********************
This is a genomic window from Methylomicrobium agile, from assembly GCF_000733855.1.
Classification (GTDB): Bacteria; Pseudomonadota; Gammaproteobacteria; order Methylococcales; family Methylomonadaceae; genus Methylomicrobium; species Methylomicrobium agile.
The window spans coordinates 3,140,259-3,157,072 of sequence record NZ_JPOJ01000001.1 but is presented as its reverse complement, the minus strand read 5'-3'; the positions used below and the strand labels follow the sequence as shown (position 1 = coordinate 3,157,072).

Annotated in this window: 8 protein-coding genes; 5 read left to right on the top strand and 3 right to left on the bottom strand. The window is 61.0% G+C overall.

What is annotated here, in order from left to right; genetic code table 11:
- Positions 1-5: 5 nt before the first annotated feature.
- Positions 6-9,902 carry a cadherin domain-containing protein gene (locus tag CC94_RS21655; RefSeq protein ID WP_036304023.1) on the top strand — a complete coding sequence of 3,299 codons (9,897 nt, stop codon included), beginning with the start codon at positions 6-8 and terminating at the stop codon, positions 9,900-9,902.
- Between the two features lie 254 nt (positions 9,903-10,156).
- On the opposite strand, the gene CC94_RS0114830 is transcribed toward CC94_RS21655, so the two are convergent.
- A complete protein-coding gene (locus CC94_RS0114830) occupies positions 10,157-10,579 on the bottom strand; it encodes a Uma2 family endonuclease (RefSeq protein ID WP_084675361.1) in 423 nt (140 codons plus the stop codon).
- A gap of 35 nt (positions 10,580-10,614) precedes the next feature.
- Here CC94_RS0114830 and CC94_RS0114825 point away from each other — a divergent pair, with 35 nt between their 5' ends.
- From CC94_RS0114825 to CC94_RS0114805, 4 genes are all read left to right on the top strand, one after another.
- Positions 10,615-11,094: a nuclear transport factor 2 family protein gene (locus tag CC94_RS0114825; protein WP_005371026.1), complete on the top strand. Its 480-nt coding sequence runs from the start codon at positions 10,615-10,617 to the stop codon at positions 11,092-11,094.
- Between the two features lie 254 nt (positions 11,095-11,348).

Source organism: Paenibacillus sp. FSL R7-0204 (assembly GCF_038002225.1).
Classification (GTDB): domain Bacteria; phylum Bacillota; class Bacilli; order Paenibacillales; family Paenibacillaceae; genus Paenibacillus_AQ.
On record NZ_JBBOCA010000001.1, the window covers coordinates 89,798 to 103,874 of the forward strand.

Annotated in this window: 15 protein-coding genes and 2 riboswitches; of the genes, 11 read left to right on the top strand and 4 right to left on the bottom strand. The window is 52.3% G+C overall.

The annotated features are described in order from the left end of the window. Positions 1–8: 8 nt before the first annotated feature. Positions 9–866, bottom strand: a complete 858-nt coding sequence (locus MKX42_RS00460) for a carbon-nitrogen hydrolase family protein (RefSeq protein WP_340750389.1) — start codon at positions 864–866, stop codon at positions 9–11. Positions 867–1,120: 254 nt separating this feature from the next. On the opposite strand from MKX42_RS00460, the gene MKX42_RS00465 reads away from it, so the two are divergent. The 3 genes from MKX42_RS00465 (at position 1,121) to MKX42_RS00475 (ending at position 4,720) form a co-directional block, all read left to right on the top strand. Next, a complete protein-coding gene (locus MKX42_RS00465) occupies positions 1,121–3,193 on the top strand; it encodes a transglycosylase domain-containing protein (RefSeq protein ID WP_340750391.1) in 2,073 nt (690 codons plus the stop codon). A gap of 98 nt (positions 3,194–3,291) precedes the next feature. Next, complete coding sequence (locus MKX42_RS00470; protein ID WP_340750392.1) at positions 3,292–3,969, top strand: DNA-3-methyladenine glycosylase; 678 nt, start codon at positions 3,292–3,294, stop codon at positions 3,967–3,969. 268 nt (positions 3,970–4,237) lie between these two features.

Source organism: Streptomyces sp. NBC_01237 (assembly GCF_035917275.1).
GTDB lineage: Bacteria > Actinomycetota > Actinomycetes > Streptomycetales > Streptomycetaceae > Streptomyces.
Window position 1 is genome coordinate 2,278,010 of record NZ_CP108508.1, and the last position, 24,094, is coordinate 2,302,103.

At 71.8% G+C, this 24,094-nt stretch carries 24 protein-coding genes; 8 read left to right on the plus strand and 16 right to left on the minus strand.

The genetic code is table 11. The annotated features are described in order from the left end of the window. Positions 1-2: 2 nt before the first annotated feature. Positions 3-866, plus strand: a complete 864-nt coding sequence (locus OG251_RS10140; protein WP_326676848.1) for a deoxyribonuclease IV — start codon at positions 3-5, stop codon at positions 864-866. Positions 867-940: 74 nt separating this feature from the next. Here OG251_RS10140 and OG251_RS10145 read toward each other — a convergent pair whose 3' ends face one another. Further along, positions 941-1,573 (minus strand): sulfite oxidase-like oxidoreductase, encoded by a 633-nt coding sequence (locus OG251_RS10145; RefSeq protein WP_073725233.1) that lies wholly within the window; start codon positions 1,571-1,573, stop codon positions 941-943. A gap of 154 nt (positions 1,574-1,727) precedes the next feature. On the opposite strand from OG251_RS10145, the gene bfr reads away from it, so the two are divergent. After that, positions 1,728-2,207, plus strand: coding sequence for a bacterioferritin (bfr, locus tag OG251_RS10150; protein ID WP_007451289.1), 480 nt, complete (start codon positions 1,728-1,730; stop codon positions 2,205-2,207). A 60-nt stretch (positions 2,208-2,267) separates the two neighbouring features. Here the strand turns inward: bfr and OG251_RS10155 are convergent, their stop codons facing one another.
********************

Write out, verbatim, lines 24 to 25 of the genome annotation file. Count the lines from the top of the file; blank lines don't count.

At 71.8% G+C, this 24,094-nt stretch carries 24 protein-coding genes; 8 read left to right on the plus strand and 16 right to left on the minus strand.

The genetic code is table 11. The annotated features are described in order from the left end of the window. Positions 1-2: 2 nt before the first annotated feature. Positions 3-866, plus strand: a complete 864-nt coding sequence (locus OG251_RS10140; protein WP_326676848.1) for a deoxyribonuclease IV — start codon at positions 3-5, stop codon at positions 864-866. Positions 867-940: 74 nt separating this feature from the next. Here OG251_RS10140 and OG251_RS10145 read toward each other — a convergent pair whose 3' ends face one another. Further along, positions 941-1,573 (minus strand): sulfite oxidase-like oxidoreductase, encoded by a 633-nt coding sequence (locus OG251_RS10145; RefSeq protein WP_073725233.1) that lies wholly within the window; start codon positions 1,571-1,573, stop codon positions 941-943. A gap of 154 nt (positions 1,574-1,727) precedes the next feature. On the opposite strand from OG251_RS10145, the gene bfr reads away from it, so the two are divergent. After that, positions 1,728-2,207, plus strand: coding sequence for a bacterioferritin (bfr, locus tag OG251_RS10150; protein ID WP_007451289.1), 480 nt, complete (start codon positions 1,728-1,730; stop codon positions 2,205-2,207). A 60-nt stretch (positions 2,208-2,267) separates the two neighbouring features. Here the strand turns inward: bfr and OG251_RS10155 are convergent, their stop codons facing one another.